Sometimes we can learn a life lesson from an unlikely teacher.
I received a box of gifts from friends in France this week. I love this family dearly, and receiving their gifts was extra special. I treasured each item as I unwrapped it and removed it from the box.
There were several items inside, including a beautiful glass perfume decanter, French coffee, and other food delicacies. There was also a bread basket with a linen liner embroidered with the French word for bread, pain, which is pronounced pë or pei(n). For those of us with English as our first language, we recognize pain as meaning as physical suffering or discomfort caused by illness or injury, grief, misery, regret, hurt, ache, grief, affliction, or distress.
I am one of those people that tries to find some kind of good in every situation. It helps me to discover the proverbial silver lining in every cloud, the good on the edges of the difficult. And I have been considering many things since receiving my pain basket this week:
1. Adversity and regret give me a choice: will I allow this to make me bitter or better? No one enjoys receiving a serving of sorrow, grief, trouble, regret, or illness. But life delivers each of these whether we have ordered them or not. Often we would like to return to sender the pain and difficult things in our lives. We get to choose how we will deal with them when they come. We can decide to walk through them in grace or to complain (or kick and scream) and wallow in our place of pain.
2. I often discover more about how God loves me and cares for me when I am in pain. When I am humbled, I am more likely to look to him for help and assurance. I am never more aware of my need for God than when I realize that I am helpless without him.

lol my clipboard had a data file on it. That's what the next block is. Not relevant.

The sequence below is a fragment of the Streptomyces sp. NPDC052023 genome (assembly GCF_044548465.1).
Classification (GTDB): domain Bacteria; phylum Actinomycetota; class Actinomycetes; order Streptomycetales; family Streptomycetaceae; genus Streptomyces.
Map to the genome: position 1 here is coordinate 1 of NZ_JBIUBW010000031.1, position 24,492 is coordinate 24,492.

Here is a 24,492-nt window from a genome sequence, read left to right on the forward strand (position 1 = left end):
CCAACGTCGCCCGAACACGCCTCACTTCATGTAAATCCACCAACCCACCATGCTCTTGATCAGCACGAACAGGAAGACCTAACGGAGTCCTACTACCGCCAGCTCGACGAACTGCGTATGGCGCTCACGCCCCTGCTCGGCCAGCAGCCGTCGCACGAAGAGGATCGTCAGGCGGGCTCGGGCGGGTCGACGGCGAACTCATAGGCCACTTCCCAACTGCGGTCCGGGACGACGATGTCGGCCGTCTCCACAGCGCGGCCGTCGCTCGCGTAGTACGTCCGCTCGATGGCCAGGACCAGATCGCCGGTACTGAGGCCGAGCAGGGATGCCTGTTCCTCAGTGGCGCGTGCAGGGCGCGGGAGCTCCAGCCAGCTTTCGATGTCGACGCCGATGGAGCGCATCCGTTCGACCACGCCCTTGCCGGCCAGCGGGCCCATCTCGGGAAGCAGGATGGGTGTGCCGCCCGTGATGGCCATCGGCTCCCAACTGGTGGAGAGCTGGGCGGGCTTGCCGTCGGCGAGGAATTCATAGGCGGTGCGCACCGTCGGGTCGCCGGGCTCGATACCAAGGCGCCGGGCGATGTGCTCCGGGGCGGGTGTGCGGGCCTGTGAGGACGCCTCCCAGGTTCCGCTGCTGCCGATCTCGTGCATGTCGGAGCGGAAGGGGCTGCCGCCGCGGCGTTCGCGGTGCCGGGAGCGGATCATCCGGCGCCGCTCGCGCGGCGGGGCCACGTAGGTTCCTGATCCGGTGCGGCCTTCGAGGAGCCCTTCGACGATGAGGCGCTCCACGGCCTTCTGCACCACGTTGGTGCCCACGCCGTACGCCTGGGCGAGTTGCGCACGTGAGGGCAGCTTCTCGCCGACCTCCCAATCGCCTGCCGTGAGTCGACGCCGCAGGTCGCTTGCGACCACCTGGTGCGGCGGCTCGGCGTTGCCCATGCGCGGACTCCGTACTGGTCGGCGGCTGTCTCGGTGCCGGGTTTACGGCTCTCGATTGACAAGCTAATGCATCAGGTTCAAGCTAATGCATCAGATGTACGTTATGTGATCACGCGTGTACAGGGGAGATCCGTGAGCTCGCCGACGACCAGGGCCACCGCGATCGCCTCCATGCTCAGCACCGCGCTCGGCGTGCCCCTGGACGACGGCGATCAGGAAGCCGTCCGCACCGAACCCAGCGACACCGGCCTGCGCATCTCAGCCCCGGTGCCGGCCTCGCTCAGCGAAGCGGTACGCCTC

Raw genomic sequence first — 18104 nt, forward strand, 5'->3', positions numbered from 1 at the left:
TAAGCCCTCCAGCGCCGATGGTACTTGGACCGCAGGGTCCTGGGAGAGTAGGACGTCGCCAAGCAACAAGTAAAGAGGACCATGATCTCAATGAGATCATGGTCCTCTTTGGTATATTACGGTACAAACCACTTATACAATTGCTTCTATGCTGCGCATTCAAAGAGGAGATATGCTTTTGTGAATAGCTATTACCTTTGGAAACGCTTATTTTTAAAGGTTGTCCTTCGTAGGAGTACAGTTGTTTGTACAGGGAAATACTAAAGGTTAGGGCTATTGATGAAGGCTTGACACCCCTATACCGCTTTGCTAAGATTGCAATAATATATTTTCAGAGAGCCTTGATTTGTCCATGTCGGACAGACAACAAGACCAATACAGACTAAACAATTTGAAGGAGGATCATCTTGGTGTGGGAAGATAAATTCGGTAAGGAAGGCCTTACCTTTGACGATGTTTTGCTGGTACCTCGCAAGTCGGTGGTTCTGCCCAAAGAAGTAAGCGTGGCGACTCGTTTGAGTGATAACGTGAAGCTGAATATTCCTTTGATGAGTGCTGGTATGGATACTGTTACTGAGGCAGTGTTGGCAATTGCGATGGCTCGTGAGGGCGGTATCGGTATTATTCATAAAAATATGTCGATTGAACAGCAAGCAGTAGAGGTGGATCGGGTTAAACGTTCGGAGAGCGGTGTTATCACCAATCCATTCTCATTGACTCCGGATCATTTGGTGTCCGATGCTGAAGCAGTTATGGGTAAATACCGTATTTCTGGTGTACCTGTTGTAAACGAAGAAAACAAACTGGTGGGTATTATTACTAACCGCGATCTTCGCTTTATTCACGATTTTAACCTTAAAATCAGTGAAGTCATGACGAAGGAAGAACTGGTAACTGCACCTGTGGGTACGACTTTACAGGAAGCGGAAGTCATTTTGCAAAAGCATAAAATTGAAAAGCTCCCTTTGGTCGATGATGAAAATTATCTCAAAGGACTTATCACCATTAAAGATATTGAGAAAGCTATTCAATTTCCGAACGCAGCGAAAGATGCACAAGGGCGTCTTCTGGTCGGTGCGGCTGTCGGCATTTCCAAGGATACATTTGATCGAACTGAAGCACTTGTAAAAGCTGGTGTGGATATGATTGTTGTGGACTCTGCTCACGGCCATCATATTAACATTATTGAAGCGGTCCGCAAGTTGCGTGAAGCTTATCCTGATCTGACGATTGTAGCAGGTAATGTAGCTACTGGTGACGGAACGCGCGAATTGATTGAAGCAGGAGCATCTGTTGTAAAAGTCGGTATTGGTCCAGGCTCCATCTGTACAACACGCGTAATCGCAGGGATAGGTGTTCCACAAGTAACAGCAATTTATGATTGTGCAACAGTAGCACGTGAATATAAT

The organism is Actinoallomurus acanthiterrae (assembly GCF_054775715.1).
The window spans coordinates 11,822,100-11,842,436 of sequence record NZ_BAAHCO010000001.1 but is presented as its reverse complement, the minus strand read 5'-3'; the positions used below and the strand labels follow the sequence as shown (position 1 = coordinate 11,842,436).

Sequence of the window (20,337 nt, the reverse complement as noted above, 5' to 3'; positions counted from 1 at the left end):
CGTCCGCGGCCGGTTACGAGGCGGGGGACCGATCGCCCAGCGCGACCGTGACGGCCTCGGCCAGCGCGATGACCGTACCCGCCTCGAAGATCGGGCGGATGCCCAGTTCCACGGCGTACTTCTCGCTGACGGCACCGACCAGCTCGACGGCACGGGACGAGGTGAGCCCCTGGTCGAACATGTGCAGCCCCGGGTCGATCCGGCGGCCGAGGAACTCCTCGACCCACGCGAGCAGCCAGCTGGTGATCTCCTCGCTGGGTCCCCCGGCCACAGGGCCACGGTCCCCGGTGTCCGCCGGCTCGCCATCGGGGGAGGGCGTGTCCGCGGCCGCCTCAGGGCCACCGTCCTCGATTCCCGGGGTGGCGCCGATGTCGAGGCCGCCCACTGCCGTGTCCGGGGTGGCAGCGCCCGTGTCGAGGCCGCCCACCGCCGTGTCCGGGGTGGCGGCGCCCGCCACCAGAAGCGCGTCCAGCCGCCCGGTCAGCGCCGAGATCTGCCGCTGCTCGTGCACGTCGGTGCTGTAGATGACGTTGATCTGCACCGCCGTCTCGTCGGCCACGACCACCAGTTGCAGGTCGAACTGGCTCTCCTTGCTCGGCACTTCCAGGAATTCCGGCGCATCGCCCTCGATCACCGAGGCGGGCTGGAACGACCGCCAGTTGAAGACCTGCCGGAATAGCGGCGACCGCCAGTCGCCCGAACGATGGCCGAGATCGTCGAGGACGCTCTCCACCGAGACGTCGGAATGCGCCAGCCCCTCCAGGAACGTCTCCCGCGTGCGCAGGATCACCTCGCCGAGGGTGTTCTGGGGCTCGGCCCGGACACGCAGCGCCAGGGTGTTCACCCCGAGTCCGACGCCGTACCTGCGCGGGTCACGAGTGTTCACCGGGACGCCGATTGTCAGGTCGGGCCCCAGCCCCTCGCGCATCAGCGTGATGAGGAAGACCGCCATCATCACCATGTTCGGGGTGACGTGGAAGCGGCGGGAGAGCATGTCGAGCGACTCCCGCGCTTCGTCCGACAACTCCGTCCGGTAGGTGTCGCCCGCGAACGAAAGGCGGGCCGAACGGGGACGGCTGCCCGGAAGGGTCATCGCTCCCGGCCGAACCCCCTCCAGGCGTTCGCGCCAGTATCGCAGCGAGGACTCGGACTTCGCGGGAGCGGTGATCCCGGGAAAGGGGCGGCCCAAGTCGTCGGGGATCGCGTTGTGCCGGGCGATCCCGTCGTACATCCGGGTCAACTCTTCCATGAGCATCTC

3. Human frailty is a reality: our bodies are not made to last forever. Our spiritual selves are made to last forever, and include a deep craving that only Jesus Christ can fulfill.
4. Experiencing the pain of regret or the consequences of my sin drive me to my knees in repentance. Only when I see my own sinful heart can I understand and appreciate the depth of my need for God and his forgiveness, healing, and grace.
Laura Story penned a beautiful song called “Blessings” that epitomizes my thoughts about the faithfulness of God in the midst of difficulties. “What if your blessings come through raindrops, what if your healing comes through tears? What if a thousand sleepless nights are what it takes to know you’re near? What if trials of this life are your mercies in disguise? What if my greatest disappointments, or the achings of this life, are the revealing of a greater thirst this world can’t satisfy? And what if trials of this life – the rain, the storms, the hardest nights – are your mercies in disguise?”
We do not often order up adversity or pain. But when they arrive uninvited, we can recognize through eyes of faith that God offers us an opportunity to receive his grace for our journey in the midst of our need.